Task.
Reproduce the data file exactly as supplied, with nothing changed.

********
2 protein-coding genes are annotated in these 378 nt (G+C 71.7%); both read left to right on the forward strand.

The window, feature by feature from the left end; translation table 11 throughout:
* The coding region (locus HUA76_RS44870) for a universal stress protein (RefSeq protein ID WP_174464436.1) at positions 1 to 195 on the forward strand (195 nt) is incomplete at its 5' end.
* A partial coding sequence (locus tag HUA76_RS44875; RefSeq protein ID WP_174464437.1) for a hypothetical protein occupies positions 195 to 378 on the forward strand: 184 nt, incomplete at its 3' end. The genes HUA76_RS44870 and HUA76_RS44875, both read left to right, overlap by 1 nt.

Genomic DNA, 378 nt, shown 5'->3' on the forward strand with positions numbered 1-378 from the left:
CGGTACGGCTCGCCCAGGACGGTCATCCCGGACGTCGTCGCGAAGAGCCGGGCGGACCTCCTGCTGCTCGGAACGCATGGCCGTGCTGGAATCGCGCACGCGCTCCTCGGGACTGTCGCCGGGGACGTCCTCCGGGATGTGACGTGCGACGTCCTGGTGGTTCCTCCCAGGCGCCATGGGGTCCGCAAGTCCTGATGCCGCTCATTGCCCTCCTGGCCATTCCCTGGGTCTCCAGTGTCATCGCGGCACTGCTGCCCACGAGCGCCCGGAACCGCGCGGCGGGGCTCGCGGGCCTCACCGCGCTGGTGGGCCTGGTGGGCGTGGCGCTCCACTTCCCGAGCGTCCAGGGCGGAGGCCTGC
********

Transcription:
2 protein-coding genes are annotated in these 378 nt (G+C 71.7%); both read left to right on the forward strand.

The window, feature by feature from the left end; translation table 11 throughout:
* The coding region (locus HUA76_RS44870) for a universal stress protein (RefSeq protein ID WP_174464436.1) at positions 1 to 195 on the forward strand (195 nt) is incomplete at its 5' end.
* A partial coding sequence (locus tag HUA76_RS44875; RefSeq protein ID WP_174464437.1) for a hypothetical protein occupies positions 195 to 378 on the forward strand: 184 nt, incomplete at its 3' end. The genes HUA76_RS44870 and HUA76_RS44875, both read left to right, overlap by 1 nt.

Genomic DNA, 378 nt, shown 5'->3' on the forward strand with positions numbered 1-378 from the left:
CGGTACGGCTCGCCCAGGACGGTCATCCCGGACGTCGTCGCGAAGAGCCGGGCGGACCTCCTGCTGCTCGGAACGCATGGCCGTGCTGGAATCGCGCACGCGCTCCTCGGGACTGTCGCCGGGGACGTCCTCCGGGATGTGACGTGCGACGTCCTGGTGGTTCCTCCCAGGCGCCATGGGGTCCGCAAGTCCTGATGCCGCTCATTGCCCTCCTGGCCATTCCCTGGGTCTCCAGTGTCATCGCGGCACTGCTGCCCACGAGCGCCCGGAACCGCGCGGCGGGGCTCGCGGGCCTCACCGCGCTGGTGGGCCTGGTGGGCGTGGCGCTCCACTTCCCGAGCGTCCAGGGCGGAGGCCTGC